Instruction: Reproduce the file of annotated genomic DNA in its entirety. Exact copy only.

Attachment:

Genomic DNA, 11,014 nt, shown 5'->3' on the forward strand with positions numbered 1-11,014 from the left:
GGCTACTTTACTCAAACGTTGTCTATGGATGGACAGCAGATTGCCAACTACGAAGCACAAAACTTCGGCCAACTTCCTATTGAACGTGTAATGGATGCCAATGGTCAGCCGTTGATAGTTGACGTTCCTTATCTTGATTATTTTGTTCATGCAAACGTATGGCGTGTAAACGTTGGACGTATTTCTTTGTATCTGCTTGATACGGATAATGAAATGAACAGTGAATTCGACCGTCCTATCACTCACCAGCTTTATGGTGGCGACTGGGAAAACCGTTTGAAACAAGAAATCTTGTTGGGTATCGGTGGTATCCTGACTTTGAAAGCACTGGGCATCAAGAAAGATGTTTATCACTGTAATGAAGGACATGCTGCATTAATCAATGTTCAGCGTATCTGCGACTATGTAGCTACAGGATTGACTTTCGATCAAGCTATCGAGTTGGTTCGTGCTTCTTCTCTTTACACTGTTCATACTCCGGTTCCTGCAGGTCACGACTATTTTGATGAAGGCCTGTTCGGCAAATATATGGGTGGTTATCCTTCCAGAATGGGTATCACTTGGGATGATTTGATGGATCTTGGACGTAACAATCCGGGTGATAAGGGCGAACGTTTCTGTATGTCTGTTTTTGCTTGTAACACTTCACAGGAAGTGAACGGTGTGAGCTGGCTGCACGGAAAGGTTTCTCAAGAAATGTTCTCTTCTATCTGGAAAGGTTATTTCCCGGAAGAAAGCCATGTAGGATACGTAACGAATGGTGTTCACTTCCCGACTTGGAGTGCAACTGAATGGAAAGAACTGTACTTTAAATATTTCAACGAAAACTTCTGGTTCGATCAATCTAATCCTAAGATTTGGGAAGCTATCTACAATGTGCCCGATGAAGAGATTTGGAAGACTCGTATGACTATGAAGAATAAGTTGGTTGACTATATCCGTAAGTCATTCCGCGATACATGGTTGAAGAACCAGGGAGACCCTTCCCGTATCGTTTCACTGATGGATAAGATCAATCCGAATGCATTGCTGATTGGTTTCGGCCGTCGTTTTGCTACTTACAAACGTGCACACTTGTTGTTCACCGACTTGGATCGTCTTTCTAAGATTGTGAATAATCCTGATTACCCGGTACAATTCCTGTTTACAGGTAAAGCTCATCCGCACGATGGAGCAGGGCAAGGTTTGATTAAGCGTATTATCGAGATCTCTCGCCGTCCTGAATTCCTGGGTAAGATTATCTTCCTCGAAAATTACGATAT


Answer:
Genomic DNA, 11,014 nt, shown 5'->3' on the forward strand with positions numbered 1-11,014 from the left:
GGCTACTTTACTCAAACGTTGTCTATGGATGGACAGCAGATTGCCAACTACGAAGCACAAAACTTCGGCCAACTTCCTATTGAACGTGTAATGGATGCCAATGGTCAGCCGTTGATAGTTGACGTTCCTTATCTTGATTATTTTGTTCATGCAAACGTATGGCGTGTAAACGTTGGACGTATTTCTTTGTATCTGCTTGATACGGATAATGAAATGAACAGTGAATTCGACCGTCCTATCACTCACCAGCTTTATGGTGGCGACTGGGAAAACCGTTTGAAACAAGAAATCTTGTTGGGTATCGGTGGTATCCTGACTTTGAAAGCACTGGGCATCAAGAAAGATGTTTATCACTGTAATGAAGGACATGCTGCATTAATCAATGTTCAGCGTATCTGCGACTATGTAGCTACAGGATTGACTTTCGATCAAGCTATCGAGTTGGTTCGTGCTTCTTCTCTTTACACTGTTCATACTCCGGTTCCTGCAGGTCACGACTATTTTGATGAAGGCCTGTTCGGCAAATATATGGGTGGTTATCCTTCCAGAATGGGTATCACTTGGGATGATTTGATGGATCTTGGACGTAACAATCCGGGTGATAAGGGCGAACGTTTCTGTATGTCTGTTTTTGCTTGTAACACTTCACAGGAAGTGAACGGTGTGAGCTGGCTGCACGGAAAGGTTTCTCAAGAAATGTTCTCTTCTATCTGGAAAGGTTATTTCCCGGAAGAAAGCCATGTAGGATACGTAACGAATGGTGTTCACTTCCCGACTTGGAGTGCAACTGAATGGAAAGAACTGTACTTTAAATATTTCAACGAAAACTTCTGGTTCGATCAATCTAATCCTAAGATTTGGGAAGCTATCTACAATGTGCCCGATGAAGAGATTTGGAAGACTCGTATGACTATGAAGAATAAGTTGGTTGACTATATCCGTAAGTCATTCCGCGATACATGGTTGAAGAACCAGGGAGACCCTTCCCGTATCGTTTCACTGATGGATAAGATCAATCCGAATGCATTGCTGATTGGTTTCGGCCGTCGTTTTGCTACTTACAAACGTGCACACTTGTTGTTCACCGACTTGGATCGTCTTTCTAAGATTGTGAATAATCCTGATTACCCGGTACAATTCCTGTTTACAGGTAAAGCTCATCCGCACGATGGAGCAGGGCAAGGTTTGATTAAGCGTATTATCGAGATCTCTCGCCGTCCTGAATTCCTGGGTAAGATTATCTTCCTCGAAAATTACGATAT